• Preventive measures include: not swimming or wading in potentially contaminated water, wearing boots and gloves when going out in the rain or in flooded areas, and keeping the house rat-free.
 
3. Cholera
Cholera is an acute infection caused by the Vibrio cholerae bacterium, which is usually found in food or water contaminated with an infected person’s feces. Cholera can kill someone within hours, if no immediate treatment is given.
 
Signs and symptoms:
  • Acute watery diarrhea with vomiting, which can lead to severe dehydration
  • Loss of skin elasticity, which means the skin doesn’t return to its normal state if pinched
  • Dryness of the mouth, throat, nose, and eyelids
  • Low blood pressure
  • Cramps
 
Treatment and prevention:
  • Replacing lost body fluid due to dehydration is the main method of treating cholera. This requires the ingestion of Oral Rehydration Solution (ORESOL) or a homemade solution composed of 1 teaspoon of salt, 4 teaspoons of sugar, and 1 liter of water.
  •  Preventive measures include: using only water that has been boiled or chemically disinfected, not consuming unpeeled fruits and vegetables, and avoiding uncooked or undercooked meat as well as fish caught in coral reefs.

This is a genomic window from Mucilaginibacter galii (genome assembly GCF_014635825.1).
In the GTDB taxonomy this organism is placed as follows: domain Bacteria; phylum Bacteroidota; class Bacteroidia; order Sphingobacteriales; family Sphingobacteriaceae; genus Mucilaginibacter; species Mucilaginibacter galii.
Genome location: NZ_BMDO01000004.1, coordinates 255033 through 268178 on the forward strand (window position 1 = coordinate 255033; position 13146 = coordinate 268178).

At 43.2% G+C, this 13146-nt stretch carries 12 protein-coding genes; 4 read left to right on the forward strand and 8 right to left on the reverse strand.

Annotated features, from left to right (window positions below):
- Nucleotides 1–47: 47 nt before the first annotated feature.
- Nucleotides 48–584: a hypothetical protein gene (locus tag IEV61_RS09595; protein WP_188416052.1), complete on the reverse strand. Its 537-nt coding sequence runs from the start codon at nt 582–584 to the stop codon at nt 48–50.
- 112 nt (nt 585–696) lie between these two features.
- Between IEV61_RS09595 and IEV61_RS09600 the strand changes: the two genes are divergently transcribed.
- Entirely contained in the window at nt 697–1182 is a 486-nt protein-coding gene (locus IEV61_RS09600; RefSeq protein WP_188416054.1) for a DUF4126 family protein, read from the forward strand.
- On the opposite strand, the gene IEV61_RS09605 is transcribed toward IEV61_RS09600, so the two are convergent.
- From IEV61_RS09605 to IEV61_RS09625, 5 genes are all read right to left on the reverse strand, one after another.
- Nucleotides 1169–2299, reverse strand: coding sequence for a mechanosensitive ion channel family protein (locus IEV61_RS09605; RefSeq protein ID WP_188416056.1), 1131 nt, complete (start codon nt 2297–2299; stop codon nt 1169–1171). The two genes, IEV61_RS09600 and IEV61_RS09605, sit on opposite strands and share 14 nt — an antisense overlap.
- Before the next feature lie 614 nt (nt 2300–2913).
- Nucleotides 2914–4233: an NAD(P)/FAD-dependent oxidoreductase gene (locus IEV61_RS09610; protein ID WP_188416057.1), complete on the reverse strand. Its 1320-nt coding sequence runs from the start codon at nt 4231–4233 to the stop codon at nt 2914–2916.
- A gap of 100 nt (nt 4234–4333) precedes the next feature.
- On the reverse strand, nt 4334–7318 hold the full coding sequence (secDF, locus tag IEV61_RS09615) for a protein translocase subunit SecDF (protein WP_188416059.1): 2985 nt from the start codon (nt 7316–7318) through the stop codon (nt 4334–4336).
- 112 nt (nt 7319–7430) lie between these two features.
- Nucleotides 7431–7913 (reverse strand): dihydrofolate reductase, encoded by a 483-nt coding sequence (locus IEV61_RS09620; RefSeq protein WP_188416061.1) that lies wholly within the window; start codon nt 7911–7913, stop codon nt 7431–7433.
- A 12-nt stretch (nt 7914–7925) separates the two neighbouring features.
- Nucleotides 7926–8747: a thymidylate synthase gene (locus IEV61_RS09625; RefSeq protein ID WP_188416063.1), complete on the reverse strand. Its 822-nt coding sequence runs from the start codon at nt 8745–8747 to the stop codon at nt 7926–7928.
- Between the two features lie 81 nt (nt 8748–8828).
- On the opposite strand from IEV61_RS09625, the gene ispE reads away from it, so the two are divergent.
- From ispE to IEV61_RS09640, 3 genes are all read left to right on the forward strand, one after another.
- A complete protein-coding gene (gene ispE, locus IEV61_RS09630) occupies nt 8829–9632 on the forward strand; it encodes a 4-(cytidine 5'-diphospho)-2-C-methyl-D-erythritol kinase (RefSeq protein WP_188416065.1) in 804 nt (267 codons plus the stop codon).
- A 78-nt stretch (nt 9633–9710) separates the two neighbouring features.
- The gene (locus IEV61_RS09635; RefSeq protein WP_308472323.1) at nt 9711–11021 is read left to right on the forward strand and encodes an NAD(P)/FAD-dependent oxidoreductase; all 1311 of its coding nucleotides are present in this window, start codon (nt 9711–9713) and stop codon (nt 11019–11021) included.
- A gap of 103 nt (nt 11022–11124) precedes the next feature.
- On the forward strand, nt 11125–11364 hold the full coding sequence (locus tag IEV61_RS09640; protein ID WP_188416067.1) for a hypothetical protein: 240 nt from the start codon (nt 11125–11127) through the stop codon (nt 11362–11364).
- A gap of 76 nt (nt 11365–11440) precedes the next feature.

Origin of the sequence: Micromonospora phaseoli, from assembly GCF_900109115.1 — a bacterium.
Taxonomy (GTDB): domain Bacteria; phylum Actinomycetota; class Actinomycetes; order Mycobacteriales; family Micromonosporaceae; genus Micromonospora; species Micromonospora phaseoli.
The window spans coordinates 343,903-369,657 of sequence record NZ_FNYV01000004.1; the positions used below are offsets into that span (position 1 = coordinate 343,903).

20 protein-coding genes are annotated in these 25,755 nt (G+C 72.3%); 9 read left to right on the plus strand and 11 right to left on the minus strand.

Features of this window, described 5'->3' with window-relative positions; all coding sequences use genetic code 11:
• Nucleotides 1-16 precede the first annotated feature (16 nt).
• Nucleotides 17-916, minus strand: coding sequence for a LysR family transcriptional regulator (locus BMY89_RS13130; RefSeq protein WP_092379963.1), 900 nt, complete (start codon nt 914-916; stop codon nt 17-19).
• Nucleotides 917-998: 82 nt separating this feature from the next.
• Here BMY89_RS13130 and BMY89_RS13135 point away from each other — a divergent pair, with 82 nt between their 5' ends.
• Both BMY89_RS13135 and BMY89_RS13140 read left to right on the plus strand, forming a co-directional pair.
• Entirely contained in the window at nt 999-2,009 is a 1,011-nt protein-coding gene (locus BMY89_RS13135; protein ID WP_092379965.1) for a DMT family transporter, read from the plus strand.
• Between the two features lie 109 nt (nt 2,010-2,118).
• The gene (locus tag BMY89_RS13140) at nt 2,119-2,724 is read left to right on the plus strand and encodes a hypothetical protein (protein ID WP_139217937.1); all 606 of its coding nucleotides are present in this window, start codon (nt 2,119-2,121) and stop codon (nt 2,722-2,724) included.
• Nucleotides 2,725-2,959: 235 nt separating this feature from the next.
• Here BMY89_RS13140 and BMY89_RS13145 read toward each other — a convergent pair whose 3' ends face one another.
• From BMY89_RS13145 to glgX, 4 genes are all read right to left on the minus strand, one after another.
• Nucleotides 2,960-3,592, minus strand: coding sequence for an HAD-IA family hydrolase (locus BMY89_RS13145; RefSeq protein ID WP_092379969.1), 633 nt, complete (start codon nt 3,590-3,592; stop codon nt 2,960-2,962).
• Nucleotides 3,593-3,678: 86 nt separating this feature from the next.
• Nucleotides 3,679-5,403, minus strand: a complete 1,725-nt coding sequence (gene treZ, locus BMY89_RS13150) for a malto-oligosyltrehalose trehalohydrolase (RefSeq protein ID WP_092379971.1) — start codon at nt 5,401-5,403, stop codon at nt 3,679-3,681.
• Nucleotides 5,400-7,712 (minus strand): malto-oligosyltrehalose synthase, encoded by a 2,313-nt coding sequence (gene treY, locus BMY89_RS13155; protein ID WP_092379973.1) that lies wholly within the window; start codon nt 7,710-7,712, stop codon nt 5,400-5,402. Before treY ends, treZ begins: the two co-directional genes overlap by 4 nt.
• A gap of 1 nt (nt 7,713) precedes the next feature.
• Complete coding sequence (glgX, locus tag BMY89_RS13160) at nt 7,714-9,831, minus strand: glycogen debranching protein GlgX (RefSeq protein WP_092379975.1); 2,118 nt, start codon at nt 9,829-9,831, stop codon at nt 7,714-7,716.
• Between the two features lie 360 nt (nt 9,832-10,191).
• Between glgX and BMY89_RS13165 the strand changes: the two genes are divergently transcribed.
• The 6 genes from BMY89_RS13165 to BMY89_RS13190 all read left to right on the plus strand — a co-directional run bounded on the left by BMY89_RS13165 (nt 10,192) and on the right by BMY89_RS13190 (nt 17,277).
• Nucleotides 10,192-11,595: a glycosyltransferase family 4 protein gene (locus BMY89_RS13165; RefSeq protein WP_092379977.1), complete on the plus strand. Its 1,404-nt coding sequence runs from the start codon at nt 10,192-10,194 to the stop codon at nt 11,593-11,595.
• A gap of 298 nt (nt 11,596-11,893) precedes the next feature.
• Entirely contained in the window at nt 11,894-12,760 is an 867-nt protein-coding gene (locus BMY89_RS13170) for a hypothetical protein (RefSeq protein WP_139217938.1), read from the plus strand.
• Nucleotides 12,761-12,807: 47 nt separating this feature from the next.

4. Hepatitis A
Hepatitis means inflammation of the liver. With hepatitis A, there is contagious liver infection caused by the hepatitis A virus (HAV), which is found in the stool and blood of an infected person. It spreads when you ingest contaminated food or water or through direct contact with a person infected with the HAV.
 
Signs and symptoms:
It may take 14-28 days after contracting the infection for the following symptoms to show—fever, loss of appetite, dizziness, nausea, vomiting, abdominal discomfort, dark-colored urine, and jaundice.
 
Treatment and prevention:
  • There’s no specific treatment for hepatitis A, but you’d do well to take lots of fluid and avoid fatty foods to allow yourself to recover from the illness.
  • Acetaminophen, paracetamol, and medication for vomiting, which may damage the liver, are not advisable when you’re being treated for hepatitis A.
  • Preventive measures include: getting immunization shots, keeping an adequate supply of fresh and safe drinking water, proper sewage disposal, regular hand washing before meals and after using the toilet, and thorough cooking of oysters, clams, and other shellfish.
 
5. Typhoid Fever
Typhoid fever is caused by Salmonella typi or paratypi bacteria, which are deposited by a human carrier in the water you drink or food you eat.
 
Signs and symptoms:
  • The incubation period may take 1-2 weeks, while the illness may last for 3-4 weeks.
  • Symptoms may include: sustained high fever, poor appetite, body malaise or weakness, diarrhea, and generalized aches and pains.